“It’s a huge step for Dixie Regional Medical Center and for this region to receive this advanced certification,” said Luciana De Saibro, MD, neurologist and stroke director at Dixie Regional.
Dixie Regional is now one of nine hospitals in the state of Utah to be certified as a primary stroke center. A Joint Commission expert reviewed Dixie Regional’s compliance with the requirements for The Joint Commission’s Disease-Specific Care Certification program as well as primary stroke center requirements, such as collecting Joint Commission core measure data and using it for performance improvement activities.
“The high degree of collaboration that’s required among all the departments at Dixie Regional to become certified reflects the multi-disciplinary team approach and commitment to quality that our patients receive, in the greater St. George community,” said Deborah Wyatt, stroke coordinator at Dixie Regional.
Developed in collaboration with the American Stroke Association and launched in 2003, The Joint Commission's Primary Stroke Center Certification program is based on the Brain Attack Coalition's "Recommendations for the Establishment of Primary Stroke Centers." Certification is available only to stroke programs in Joint Commission-accredited acute care hospitals.
“Dixie Regional is thoroughly committed to providing our patients the highest quality stroke care centered on current scientific research to ensure continued improvement in treatment,” said Terri Kane, Intermountain Southwest Region Vice President. “In addition to The Joint Commission accreditation, the primary stroke center certification has given us the opportunity to highlight the exceptional stroke care we provide for our patients, and help us improve care overall for our community.”
Dixie Regional will be able to display The Joint Commission’s Gold Seal of Approval® and the American Heart Association Heart-Check mark for their Advanced Certification for Primary Stroke Centers. Displaying the seal and Heart-Check mark signifies that Dixie Regional is providing the “next generation of stroke or heart failure care,” and will help patients easily identify this facility as one of quality that has surpassed numerous goals in the treatment of stroke.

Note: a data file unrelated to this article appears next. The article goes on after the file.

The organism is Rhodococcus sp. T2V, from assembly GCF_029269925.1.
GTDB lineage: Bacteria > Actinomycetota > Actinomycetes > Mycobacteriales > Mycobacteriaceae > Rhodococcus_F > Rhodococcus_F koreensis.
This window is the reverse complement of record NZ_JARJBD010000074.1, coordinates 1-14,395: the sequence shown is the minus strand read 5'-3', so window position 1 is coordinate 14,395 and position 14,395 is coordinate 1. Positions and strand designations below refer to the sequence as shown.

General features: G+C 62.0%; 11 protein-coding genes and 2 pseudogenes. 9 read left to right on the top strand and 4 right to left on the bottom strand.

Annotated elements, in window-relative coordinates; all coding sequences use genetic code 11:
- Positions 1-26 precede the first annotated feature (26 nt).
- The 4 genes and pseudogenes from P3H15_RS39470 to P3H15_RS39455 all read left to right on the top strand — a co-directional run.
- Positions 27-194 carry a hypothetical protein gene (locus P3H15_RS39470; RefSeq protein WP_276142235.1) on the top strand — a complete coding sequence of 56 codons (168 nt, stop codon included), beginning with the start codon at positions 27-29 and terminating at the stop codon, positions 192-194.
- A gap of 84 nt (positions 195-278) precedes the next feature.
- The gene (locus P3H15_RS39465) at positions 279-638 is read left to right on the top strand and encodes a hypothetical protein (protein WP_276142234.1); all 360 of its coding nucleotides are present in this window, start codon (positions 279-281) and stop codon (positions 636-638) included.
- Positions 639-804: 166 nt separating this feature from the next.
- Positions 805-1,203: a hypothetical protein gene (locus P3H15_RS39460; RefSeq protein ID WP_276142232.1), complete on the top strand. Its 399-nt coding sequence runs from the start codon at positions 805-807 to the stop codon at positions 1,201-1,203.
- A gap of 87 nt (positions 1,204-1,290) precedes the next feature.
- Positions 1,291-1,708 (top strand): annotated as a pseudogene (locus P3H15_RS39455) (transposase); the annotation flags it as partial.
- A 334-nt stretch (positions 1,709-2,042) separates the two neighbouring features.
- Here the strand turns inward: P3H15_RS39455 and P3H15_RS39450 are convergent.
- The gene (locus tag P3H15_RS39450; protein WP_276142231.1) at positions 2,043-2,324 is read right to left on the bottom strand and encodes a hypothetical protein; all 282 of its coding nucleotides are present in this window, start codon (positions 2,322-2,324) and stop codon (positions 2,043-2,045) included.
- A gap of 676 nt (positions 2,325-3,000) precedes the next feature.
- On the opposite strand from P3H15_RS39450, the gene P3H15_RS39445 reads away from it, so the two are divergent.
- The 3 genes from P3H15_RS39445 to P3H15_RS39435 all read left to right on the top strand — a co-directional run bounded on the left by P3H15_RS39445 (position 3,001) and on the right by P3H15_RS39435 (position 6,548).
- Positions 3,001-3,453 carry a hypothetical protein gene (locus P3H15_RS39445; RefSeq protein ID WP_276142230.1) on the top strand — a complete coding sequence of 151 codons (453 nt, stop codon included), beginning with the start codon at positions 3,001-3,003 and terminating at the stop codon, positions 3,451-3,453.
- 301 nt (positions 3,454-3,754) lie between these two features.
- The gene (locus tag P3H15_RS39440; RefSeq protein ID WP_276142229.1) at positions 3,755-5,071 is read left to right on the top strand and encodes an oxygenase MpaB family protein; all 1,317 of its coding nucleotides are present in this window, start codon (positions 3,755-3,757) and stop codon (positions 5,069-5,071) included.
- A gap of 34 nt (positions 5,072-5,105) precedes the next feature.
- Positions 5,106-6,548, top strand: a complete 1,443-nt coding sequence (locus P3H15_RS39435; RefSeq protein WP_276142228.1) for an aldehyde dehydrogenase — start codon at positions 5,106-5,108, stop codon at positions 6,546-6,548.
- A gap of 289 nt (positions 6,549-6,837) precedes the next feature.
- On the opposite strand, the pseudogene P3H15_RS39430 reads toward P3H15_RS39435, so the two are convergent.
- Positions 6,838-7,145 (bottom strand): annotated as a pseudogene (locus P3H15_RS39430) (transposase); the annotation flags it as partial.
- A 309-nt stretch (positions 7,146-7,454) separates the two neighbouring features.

Anyone experiencing symptoms of stroke should call 911. These include sudden numbness or weakness of the face, arm or leg, especially on one side of the body; sudden confusion, trouble speaking or understanding; sudden trouble seeing in one or both eyes; sudden trouble walking, dizziness, loss of balance or coordination; or sudden, severe headache with no cause.
“Whether a bleeding stroke or stroke due to a clot (ischemic stroke), the sooner you seek medical care the more options there will be to help treat the stroke and the complications that come from having a stroke,” said Dr. Brett Christiansen, clinical program director of intensive medicine at Dixie Regional.
Dr. Christiansen strongly urges prevention of stroke though healthy lifestyle habits. “Individuals should start now in reducing their risk factors by losing weight, having a healthier diet, reducing their cholesterol levels, quitting smoking and excessive consumption of alcohol, and exercising more,” said Dr. Christiansen. “Doing these things will not only significantly reduce your risk of having a stroke, but will decrease your risk of having a heart attack, developing liver and kidney disease, and reduce your chance of developing depression."
For more information on The Joint Commission and American Heart Association’s Advanced Certification for Primary Stroke Center visit http://www.jointcommission.org/ or www.heart.org/myhospital.